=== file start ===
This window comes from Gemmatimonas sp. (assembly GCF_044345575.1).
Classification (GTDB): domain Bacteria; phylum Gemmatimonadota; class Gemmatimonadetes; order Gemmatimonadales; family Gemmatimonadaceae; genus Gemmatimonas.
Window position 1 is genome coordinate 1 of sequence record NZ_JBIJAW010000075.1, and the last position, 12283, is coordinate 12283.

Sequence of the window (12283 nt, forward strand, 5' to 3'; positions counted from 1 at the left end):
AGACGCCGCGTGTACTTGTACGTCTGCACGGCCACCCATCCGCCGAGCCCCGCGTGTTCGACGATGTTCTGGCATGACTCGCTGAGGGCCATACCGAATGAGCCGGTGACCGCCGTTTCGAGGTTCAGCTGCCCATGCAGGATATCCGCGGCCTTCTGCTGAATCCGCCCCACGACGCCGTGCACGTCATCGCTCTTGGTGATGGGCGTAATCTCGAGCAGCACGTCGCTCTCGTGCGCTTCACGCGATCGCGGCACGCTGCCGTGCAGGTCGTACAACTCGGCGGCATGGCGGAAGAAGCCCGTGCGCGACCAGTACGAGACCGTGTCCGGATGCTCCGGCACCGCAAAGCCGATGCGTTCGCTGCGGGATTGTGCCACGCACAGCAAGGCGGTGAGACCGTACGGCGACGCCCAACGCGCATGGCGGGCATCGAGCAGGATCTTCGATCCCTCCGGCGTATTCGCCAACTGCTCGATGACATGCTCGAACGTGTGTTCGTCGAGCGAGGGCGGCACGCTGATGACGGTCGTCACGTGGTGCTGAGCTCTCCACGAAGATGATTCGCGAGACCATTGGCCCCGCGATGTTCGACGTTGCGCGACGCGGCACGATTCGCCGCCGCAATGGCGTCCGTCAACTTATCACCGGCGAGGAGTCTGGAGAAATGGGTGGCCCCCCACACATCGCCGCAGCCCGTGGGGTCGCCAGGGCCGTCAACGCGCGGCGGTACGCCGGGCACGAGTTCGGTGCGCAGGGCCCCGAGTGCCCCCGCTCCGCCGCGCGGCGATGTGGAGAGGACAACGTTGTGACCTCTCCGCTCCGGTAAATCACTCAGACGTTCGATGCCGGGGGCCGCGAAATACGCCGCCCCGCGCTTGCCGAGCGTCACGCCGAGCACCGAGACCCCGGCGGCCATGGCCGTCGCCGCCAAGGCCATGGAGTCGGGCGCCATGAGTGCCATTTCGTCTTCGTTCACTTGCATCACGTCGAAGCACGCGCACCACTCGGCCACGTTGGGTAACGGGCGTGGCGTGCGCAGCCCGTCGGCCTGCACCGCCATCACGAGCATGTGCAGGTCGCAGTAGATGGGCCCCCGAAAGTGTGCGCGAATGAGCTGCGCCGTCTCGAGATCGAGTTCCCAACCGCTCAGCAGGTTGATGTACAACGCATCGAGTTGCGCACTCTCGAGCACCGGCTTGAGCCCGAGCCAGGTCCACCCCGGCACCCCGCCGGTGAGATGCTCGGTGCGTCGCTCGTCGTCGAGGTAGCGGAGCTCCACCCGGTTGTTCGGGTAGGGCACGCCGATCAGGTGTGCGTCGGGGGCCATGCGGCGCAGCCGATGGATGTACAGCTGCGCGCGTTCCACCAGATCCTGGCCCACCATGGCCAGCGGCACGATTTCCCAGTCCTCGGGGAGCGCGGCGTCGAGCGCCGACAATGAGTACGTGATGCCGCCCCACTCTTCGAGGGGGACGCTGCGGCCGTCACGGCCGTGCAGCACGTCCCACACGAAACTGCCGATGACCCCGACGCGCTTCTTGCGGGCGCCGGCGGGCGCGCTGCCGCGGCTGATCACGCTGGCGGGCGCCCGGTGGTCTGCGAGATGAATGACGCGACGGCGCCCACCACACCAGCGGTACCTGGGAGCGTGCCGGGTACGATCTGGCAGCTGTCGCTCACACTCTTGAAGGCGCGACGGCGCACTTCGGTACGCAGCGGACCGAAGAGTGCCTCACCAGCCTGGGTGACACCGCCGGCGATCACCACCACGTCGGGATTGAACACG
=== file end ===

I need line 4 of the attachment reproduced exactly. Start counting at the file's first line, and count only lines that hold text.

Sequence of the window (12283 nt, forward strand, 5' to 3'; positions counted from 1 at the left end):